As can be seen from the following diagram the in situ, steam assisted gravity drainage (SAGD), process uses steam injection to heat the viscous bitumen, which then flows to the extremities of a heat chamber where it descends to a drain where it is produced.
As can be seen from the following diagram this is very similar to the following schematic that shows how heat from nuclear waste packages would produce an umbrella effect that would keep water from entering a repository at Yucca Mountain, which would corrode and degrade nuclear waste containers and their contents.
Effectively using nuclear waste as the heat source to produce bitumen eliminates the cost of fuel, greenhouse gas emissions and the need for water to produce steam. In fact producers could charge a fee for their repositories/production facilities and as Barry Brook pointed out a few weeks ago the global budgets for managing this waste is in excess of A$100 billion or about $98 billion Canadian.
Wikipedia says that the input energy to extract and upgrade a barrel of oil is about 1.0–1.25 gigajoules and that most of this is derived from natural gas. (Some call this use of a clean energy to produce a dirtier one the Midas Touch in reverse.) As a barrel of oil equivalent is about 6.117 gigajoules, the EROEI is 5–6, which is expected to improve to 6.5 by 2015. Wood Mackenzie says the operating cost of extracting bitumen from oil sands tops out at US$37/bbl for in-situ projects so the elimination of this fuel cost would result in a saving of about $5.70 per barrel.
The Alberta government says that each barrel of oil produced by SAGD projects produces about .06 tonnes of carbon dioxide so this too would be eliminated.
Even if cost and carbon cutbacks resulting from the implementation of this method weren’t sufficient to make future oil sands development viable in light of competition for market share in a sunsetting industry, revenues from disposing of the global inventory of spent nuclear fuel would. And further the strategic necessity for eliminating waste and excess nuclear weapons material would insure the potential $121 billion oil sands cash flow losses would never come about.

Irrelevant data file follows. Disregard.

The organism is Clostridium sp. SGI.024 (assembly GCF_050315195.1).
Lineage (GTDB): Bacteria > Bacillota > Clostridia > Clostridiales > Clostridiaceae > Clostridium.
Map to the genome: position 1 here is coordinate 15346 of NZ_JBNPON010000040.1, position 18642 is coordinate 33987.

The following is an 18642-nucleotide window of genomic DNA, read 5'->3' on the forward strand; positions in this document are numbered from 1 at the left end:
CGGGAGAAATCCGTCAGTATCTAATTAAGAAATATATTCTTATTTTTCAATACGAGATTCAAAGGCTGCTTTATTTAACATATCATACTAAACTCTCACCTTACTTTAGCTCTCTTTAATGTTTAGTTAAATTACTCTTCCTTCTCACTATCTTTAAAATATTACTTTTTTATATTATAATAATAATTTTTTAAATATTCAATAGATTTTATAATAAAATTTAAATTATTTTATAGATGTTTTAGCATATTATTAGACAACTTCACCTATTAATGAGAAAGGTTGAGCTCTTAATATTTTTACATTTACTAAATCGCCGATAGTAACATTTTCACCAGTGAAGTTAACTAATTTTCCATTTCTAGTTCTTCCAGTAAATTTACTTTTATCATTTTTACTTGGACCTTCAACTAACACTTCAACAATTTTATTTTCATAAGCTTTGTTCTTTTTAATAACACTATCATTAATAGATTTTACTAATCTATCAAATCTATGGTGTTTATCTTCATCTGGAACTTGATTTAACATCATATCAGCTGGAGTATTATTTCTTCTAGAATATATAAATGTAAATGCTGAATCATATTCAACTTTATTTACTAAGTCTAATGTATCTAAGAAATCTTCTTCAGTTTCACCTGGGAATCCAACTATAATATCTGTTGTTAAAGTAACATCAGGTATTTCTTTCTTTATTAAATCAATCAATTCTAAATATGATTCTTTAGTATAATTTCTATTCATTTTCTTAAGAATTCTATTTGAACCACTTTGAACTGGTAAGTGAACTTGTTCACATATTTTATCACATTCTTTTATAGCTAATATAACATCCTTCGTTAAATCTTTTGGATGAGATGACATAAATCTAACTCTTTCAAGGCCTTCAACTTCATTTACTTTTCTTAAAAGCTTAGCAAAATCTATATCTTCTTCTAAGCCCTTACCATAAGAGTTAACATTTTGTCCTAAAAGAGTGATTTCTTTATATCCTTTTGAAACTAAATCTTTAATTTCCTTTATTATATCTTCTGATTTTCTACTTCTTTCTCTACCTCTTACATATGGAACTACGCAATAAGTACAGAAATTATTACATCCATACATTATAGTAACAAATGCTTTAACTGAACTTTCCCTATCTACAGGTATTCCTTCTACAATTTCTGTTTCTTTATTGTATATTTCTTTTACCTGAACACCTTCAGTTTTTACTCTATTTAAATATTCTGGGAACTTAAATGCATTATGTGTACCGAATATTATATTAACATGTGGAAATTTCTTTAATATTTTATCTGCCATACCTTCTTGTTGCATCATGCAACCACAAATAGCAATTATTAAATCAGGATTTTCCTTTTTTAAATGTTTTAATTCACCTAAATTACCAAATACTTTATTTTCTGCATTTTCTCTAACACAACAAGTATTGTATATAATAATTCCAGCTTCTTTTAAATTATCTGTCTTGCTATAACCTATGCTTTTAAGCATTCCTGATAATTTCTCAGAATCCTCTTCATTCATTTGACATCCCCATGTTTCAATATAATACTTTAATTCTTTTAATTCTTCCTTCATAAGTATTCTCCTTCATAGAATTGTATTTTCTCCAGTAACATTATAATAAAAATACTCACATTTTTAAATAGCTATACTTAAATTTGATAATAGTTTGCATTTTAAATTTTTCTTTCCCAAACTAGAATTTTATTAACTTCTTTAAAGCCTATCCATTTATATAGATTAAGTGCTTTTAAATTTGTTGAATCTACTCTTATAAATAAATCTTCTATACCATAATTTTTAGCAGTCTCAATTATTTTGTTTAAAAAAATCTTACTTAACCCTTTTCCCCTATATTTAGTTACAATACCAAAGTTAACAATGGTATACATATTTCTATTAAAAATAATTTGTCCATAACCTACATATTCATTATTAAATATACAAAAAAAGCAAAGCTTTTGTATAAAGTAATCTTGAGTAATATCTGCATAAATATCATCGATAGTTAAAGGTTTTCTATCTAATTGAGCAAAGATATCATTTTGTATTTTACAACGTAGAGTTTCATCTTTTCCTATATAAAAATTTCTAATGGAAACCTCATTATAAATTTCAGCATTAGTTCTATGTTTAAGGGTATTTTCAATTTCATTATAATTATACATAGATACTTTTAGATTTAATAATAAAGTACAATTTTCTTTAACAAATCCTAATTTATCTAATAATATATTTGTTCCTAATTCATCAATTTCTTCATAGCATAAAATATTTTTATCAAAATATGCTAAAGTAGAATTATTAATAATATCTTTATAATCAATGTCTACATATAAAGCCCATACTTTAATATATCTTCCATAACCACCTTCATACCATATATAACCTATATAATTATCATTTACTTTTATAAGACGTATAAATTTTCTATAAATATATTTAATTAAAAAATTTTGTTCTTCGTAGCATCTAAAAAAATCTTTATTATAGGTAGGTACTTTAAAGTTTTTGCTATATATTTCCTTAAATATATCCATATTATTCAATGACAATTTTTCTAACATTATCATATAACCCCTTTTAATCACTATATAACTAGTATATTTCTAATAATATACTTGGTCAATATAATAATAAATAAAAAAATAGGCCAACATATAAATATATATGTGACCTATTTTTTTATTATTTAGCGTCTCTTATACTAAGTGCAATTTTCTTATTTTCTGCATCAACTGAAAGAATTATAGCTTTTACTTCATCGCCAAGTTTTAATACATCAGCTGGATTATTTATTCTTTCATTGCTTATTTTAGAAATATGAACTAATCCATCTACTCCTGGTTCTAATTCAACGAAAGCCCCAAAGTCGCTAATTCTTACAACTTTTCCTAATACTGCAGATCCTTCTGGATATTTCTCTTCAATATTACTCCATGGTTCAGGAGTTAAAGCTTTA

Michael Bloomberg has suggested that the solution to the politically contentious Keystone Pipeline that would give Alberta a beachhead from which it could export its product to overseas markets runs through Canada. His inference is, a broader, climate-friendly deal that would more than offsets the potential impact of the pipeline is achievable and would be beneficial to both the U.S. and Canada.
Providing a profitable solution to the global nuclear waste problem would be one climate friendly offer Canada could make but not the only one. We can also provide technology that has the potential to produce the lowest cost renewable energy that in turn mitigates the cause, CO2 emissions, and the worst impact, sea level rise and storm surge, of global warming. It is a technology that also, potentially, makes Alberta’s oil sands more viable since it mitigates the environmental cost of burning this resource even as the world transitions to non-emitting sources of energy.
Instead of seeing our economy contract as a result environmental inaction Canada should be expanding its economy through the implementation of indigenous innovation that addresses climate change.